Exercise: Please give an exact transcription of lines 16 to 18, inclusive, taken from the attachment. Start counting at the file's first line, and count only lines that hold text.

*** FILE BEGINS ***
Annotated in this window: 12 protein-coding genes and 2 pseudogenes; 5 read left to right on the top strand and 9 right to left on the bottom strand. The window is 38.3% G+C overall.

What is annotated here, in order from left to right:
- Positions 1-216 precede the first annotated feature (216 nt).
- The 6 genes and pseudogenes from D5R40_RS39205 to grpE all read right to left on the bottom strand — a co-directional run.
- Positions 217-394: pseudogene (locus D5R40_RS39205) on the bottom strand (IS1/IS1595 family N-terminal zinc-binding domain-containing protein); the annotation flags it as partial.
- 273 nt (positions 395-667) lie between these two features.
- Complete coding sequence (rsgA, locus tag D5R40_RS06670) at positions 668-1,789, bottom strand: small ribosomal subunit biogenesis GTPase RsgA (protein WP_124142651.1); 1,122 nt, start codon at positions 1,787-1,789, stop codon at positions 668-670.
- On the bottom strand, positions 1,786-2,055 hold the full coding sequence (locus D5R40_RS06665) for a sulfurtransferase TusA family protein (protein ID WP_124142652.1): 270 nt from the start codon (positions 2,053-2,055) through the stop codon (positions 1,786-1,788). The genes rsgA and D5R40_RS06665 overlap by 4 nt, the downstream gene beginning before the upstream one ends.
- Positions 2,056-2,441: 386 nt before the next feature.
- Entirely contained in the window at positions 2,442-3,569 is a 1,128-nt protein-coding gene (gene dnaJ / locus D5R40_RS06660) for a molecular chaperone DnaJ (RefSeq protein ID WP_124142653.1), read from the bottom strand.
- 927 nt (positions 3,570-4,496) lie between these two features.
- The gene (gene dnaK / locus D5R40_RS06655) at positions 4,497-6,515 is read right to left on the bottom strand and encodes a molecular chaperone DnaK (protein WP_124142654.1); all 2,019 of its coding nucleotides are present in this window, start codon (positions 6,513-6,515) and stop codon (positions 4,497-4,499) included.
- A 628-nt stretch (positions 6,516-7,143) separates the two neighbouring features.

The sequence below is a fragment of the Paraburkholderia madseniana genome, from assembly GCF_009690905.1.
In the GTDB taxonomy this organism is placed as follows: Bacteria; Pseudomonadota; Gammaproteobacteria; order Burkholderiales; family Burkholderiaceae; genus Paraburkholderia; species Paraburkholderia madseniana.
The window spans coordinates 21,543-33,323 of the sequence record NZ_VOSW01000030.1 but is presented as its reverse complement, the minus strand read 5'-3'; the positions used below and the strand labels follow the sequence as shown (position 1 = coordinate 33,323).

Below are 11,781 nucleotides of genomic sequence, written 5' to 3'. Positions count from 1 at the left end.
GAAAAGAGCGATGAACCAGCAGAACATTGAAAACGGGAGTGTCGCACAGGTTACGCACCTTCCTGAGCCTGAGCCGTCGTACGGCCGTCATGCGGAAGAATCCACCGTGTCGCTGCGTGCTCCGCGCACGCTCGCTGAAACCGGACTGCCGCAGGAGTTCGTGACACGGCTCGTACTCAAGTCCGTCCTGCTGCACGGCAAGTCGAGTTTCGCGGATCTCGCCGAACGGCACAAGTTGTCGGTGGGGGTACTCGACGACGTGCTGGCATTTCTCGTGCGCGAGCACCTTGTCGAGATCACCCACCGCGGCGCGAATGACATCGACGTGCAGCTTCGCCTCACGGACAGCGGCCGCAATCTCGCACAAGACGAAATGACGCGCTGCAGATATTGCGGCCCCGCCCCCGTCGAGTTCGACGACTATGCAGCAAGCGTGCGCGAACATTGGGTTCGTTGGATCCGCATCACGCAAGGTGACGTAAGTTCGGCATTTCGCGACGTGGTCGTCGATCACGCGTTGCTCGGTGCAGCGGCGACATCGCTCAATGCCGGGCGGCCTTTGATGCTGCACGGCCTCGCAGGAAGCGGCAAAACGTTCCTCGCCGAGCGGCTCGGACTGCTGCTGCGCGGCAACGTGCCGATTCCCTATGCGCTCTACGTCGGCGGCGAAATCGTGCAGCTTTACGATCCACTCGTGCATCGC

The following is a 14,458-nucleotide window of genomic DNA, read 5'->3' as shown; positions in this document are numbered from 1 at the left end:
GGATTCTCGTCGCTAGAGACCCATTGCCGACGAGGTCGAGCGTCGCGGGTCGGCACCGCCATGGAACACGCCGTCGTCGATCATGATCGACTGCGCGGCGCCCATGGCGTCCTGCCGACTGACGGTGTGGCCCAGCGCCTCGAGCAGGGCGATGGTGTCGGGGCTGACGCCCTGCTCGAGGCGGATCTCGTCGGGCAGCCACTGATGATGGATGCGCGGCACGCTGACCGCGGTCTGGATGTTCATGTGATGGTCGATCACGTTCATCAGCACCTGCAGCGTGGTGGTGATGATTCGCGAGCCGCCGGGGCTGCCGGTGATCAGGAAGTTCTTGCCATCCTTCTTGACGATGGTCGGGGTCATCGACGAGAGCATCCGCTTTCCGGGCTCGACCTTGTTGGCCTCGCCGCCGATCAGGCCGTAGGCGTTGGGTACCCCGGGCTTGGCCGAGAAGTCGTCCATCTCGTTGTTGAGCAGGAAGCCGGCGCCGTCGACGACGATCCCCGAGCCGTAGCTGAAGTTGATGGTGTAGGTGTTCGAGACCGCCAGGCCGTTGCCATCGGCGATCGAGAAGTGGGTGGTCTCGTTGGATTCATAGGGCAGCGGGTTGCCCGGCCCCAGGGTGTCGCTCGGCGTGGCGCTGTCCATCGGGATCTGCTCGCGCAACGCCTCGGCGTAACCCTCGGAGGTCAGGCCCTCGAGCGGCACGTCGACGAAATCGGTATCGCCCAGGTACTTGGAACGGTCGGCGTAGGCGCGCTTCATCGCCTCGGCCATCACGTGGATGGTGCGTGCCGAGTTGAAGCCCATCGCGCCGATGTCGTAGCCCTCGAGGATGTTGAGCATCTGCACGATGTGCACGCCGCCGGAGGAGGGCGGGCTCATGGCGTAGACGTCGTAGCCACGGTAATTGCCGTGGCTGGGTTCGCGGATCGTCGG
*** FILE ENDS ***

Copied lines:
The window spans coordinates 21,543-33,323 of the sequence record NZ_VOSW01000030.1 but is presented as its reverse complement, the minus strand read 5'-3'; the positions used below and the strand labels follow the sequence as shown (position 1 = coordinate 33,323).

Below are 11,781 nucleotides of genomic sequence, written 5' to 3'. Positions count from 1 at the left end.
GAAAAGAGCGATGAACCAGCAGAACATTGAAAACGGGAGTGTCGCACAGGTTACGCACCTTCCTGAGCCTGAGCCGTCGTACGGCCGTCATGCGGAAGAATCCACCGTGTCGCTGCGTGCTCCGCGCACGCTCGCTGAAACCGGACTGCCGCAGGAGTTCGTGACACGGCTCGTACTCAAGTCCGTCCTGCTGCACGGCAAGTCGAGTTTCGCGGATCTCGCCGAACGGCACAAGTTGTCGGTGGGGGTACTCGACGACGTGCTGGCATTTCTCGTGCGCGAGCACCTTGTCGAGATCACCCACCGCGGCGCGAATGACATCGACGTGCAGCTTCGCCTCACGGACAGCGGCCGCAATCTCGCACAAGACGAAATGACGCGCTGCAGATATTGCGGCCCCGCCCCCGTCGAGTTCGACGACTATGCAGCAAGCGTGCGCGAACATTGGGTTCGTTGGATCCGCATCACGCAAGGTGACGTAAGTTCGGCATTTCGCGACGTGGTCGTCGATCACGCGTTGCTCGGTGCAGCGGCGACATCGCTCAATGCCGGGCGGCCTTTGATGCTGCACGGCCTCGCAGGAAGCGGCAAAACGTTCCTCGCCGAGCGGCTCGGACTGCTGCTGCGCGGCAACGTGCCGATTCCCTATGCGCTCTACGTCGGCGGCGAAATCGTGCAGCTTTACGATCCACTCGTGCATCGC